A vaccine under development by the University of Oxford, in collaboration with AstraZeneca, has produced a robust immune response in elderly people, the group at highest risk from the disease, according to two people familiar with the finding. Matt Hancock, the UK health secretary, damped expectations of an expedited launch of a vaccine by the end of the year but said he expected the “bulk” of a rollout to be in the first half of 2021.

Global economy

Bar chart of Repayments on bilateral debt due this year ($bn) showing China is the dominant bilateral lender in sub-Saharan Africa

As Zambia heads for Africa’s first sovereign default in a decade and pressure mounts on other debt-burdened countries during the coronavirus pandemic, the crisis has revealed the scale and fragmented nature of Chinese lending as well as Beijing’s reluctance to fully align with global debt relief plans. The country’s share of bilateral debt owed by the world’s poorest countries to members of the G20 has risen from 45 per cent in 2015 to 63 per cent last year, according to the World Bank.

Pandemic-stricken EU member states have made it plain that they intend to fully tap the €390bn of recovery fund grants leaders agreed in July. What is much less clear is how far they intend to avail themselves of the cheap loans the European Commission is also offering. 

The global economy is expected to shrink 4.4 per cent this year, according to the IMF, the sharpest contraction in modern history — throwing millions of people into poverty. But the world’s billionaires have grown wealthier compared with 2019, according to data compiled by UBS. The trend, observed across regions from Brazil and China to the US and Germany, is further indication that the pandemic could deepen inequality.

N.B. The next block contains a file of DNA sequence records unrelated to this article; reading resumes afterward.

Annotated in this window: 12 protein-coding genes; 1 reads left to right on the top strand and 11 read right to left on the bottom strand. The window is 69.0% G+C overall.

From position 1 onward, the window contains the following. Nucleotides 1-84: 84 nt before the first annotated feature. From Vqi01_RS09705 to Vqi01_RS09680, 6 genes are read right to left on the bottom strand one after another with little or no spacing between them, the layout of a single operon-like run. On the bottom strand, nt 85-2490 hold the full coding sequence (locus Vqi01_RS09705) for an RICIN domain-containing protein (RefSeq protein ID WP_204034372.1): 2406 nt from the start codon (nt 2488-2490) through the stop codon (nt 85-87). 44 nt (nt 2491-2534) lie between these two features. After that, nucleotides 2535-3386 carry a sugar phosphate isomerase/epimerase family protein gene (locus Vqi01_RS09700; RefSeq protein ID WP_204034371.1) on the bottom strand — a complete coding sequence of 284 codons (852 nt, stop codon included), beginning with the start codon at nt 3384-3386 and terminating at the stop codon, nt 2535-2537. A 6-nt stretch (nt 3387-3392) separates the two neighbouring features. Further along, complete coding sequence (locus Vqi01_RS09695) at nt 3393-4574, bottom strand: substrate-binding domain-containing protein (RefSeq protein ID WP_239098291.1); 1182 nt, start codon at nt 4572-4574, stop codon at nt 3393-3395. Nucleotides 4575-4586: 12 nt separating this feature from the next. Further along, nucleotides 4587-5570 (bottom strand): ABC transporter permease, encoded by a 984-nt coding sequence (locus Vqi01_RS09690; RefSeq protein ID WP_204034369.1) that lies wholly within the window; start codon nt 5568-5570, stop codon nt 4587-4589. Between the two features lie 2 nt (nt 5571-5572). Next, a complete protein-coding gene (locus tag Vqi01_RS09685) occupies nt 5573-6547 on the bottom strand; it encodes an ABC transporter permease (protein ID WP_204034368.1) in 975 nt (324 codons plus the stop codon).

Chart showing that the wealth of tech and healthcare billionaires increased with the pandemic

Get in touch

How is your workplace dealing with the pandemic? How are you dealing with it as a professional or a manager? And what do you think business and markets — and our daily lives — will look like after we eventually emerge? Also — tell us what you think about this newsletter and how we can make it more useful to you. Email us at We may publish your contribution in an upcoming newsletter. Thanks.

In response to The coronavirus pandemic: FT Readers respond, reader Light_1 wrote:

It’s worth remembering that Sweden’s health system ranks in the top three globally, well ahead of the UK’s NHS. So with better capacity available Sweden can cope with spikes in demand.

The essentials

Unilever gave its staff a Global Day of Thanks away from work this month in recognition of their months of pandemic-induced productivity. Pilita Clark offers praise to companies for giving staff more time off, from Google to Chegg. Some groups have found that if you give staff Friday off they will just spend all day Saturday catching up, but “the main thing is to try, as the days-off pioneers are learning.”

Final thought

In her breakthrough post-apocalypse novel Station Eleven, published in 2014, Emily St John Mandel imagined a rather different outcome to a pandemic — a post-technology world. During lunch with the FT, she admits her vision of “pandemic and then no technology” was upside down. But she believes what is likely to link fiction and reality is the survival of art and growth in reading. In her new book, The Glass Hotel, she predicts a more decentralised world and many people moving off on a path to an alternative life.